Okay… now back to the important stuff.
A couple of years ago, I had lunch with art critic Dave Hickey while he was in town to do a lecture at the school. I ended up spending the entire afternoon with him, as everyone else on the schedule baled; it turned out that his rather salty reputation proceeded him. Anyway, he and I got along great and it was a fun afternoon. I really came to like Hickey, and even attended his lecture that evening with a painter friend, because I was sure there was no way he was going to say in public any of the things about art, painting, and teaching it that he had said to me over the course of that afternoon. Of course, he said every bit of it, as though I doubted him personally.
so, per James Wolcott, Hickey seems to now be on a semi-retirement interview tour:
Sarah Douglas: Hmmm…a sort of partial retirement then?
In other words, I plan to disappear like Marcel Duchamp, which is to not quite disappear. I’m about to leave…oops, I haven’t left yet but keep on looking. I’m about to leave. I’m giving it all up for chess, that type of thing. I’m actually giving it all up for statistics. My mother was an economics professor. I’m proficient in math, and statistics, game theory, symbolic logic and all of that. I want to write a creative writing book about the statistics of literary prose accompanied by software so you could compare the statistical shape of your writing to that of F. Scott Fitzgerald, Charles Dickens, Ray Carver or David Foster Wallace. My idea is to provide professors a way of teaching creative writing without having to read quires of crap. Also, I really believe that most of the problems with literary prose tend to be statistical. They have to do with sequencing, and the calculus is helpful in gaining this sort of information. When I was in graduate school I invented a grammar based on the paragraph rather than the sentence—very radical at the time. I also had works by writers in three states of revision so I could say: the numbers are like this here, and then here and then here. So I could make empirically based observations about intention. Hemingway means to do this. Gertrude Stein means to do this. D.H. Lawrence means to do this. I was fighting against professorial Freudian and Marxist musings on the artist’s intentions. I hate all that woozy political and psychotherapeutic crap applied to books and art.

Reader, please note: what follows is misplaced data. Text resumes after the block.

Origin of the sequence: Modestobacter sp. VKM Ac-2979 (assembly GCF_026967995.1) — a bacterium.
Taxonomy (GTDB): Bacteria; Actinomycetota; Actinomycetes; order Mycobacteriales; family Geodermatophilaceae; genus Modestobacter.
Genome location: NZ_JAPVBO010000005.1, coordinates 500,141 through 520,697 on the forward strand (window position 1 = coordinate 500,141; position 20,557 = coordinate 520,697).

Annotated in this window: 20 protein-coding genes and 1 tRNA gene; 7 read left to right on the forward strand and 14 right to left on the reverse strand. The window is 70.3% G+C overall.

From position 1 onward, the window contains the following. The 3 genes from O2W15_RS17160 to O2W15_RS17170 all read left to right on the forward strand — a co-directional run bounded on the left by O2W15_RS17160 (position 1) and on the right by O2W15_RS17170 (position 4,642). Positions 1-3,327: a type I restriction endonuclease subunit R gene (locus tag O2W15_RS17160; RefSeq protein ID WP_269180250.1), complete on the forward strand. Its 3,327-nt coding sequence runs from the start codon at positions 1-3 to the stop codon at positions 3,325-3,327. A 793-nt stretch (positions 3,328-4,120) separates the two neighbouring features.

What about art critics? Do they have any place in this system anymore? They used to have an influence over whether people bought things or not. Do they still have that?
We have no power at all. We just market aphorisms. This is mostly because of magazine economics. Good critics are expensive. I am expensive. Academics work for free to get tenure, and, since they are worried about the approval of their colleagues, they are fearful of making value judgments. Also, most of my peers and contemporaries learned how to write magazine journalism. We know how to do a transition, we know how to do a lead, we know what a hook is, and we’re literate. Most critics today come out of art academia, where they don’t even understand the future-imperfect tense. People like me, the late Bob Hughes [see Jim Kelly’s perceptive eulogy on Robert Hughes at VF Daily], Chris Knight, Peter Plagens, Jerry Saltz and Peter Schjeldahl—we’re sort of like sewing machine repairmen after the sewing machine has gone out of fashion.